How can you develop a brand strategy that "completes" consumers? It starts with consumer insight. Unfortunately, "insight" is often equated with "observation." (For example: Consumers eat more healthfully at home than in restaurants.) Don't get me wrong. Studying behavior is crucial, but it's not enough to know what people do. You have to uncover why they do that .
A true insight explains the underlying psychological and often subconscious impulses that drive behavior. Unfortunately, this isn't something that a group of strangers in a focus group will reveal. They usually don't even recognize it themselves. And if they don't realize it, how could they tell you? These deeper psychological insights -- I've come to calling them "unspoken truths" -- can be distilled, or even interpreted, through the study of consumers' behavior, combined with in-depth interviews that let respondents be as comfortable, and therefore as unguarded, as possible. And while no two people are alike, you can begin to see consistent impulses that your brand can connect with -- or emotional gaps that your brand can help fill. But even if the right insight is uncovered, brand strategy will fail unless calibrated to consistently align with it. The most common mistake is overshooting the insight by having an inflated sense of where a brand fits in a person's life.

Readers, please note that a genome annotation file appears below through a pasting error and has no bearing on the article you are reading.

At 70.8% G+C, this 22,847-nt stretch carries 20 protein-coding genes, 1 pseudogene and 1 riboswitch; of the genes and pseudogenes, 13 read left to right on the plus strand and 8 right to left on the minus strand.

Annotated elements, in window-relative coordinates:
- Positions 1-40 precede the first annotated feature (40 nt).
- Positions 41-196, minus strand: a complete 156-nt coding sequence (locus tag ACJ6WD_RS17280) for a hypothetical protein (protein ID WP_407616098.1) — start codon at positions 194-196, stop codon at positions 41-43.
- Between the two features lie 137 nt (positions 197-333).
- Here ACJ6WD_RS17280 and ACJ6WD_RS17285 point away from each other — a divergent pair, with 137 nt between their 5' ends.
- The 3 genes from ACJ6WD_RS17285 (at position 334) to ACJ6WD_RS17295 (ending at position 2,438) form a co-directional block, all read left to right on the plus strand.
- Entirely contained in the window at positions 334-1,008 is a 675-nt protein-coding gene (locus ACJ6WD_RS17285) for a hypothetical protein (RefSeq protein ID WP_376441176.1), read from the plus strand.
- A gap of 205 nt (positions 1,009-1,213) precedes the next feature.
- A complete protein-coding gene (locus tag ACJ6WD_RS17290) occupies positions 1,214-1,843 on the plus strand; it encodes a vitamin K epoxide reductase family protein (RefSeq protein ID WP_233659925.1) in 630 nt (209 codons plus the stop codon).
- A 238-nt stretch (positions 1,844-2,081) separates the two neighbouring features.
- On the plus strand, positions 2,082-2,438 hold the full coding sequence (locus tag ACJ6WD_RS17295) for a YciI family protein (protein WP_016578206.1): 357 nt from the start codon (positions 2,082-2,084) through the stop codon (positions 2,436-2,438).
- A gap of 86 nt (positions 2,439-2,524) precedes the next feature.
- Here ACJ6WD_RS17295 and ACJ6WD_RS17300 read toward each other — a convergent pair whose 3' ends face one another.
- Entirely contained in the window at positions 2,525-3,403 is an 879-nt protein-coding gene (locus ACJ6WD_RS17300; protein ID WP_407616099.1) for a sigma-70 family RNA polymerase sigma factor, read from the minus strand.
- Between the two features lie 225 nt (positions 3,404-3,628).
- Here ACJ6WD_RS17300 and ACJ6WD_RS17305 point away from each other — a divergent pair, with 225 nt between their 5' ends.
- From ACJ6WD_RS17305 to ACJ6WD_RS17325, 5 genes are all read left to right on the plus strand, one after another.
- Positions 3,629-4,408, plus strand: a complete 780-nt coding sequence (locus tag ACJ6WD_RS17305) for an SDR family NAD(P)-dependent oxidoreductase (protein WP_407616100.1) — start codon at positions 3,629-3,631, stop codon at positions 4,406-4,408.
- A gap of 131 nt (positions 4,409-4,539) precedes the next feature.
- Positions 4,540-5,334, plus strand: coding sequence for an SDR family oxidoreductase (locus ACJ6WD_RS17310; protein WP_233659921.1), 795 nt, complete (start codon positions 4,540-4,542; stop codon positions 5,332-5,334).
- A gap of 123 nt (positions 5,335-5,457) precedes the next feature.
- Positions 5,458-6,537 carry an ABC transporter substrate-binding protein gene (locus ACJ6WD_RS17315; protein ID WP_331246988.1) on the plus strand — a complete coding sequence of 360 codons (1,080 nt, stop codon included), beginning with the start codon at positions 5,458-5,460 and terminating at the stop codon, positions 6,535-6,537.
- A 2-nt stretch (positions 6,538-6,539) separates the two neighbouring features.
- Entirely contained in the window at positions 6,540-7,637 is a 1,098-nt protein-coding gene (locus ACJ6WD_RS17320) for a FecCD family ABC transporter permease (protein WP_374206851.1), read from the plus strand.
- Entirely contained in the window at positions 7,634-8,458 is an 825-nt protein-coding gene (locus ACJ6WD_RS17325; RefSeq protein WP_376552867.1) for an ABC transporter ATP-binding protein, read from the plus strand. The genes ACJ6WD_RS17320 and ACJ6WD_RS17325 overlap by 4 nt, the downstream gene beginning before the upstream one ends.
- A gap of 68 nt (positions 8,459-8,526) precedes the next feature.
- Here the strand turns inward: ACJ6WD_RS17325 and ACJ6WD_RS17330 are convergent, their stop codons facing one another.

The next time you visit a Target store, take notice of how you feel, compared with when you're in a Walmart Stores. Visit a Starbucks and a Dunkin' Donuts. Drive a Chevy Malibu, then a Toyota Camry. Depending on who you are, one brand probably makes you feel more comfortable than the other. However, you might have difficulty explaining what part of your psyche is influencing that comfort or discomfort. The answers you'd give would likely be about rational attributes like environment, price or even features. But if we discussed other aspects of your life -- your career, family and even friends -- I could begin to get a deeper understanding of who you are and why some brands are attractive to you and others aren't. And, I could suggest other brands that would reinforce or reflect your self-image. So, stop worrying if consumers fall in love with your brand. Your brand will have them at "hello" when their subconscious simply says, "You complete me."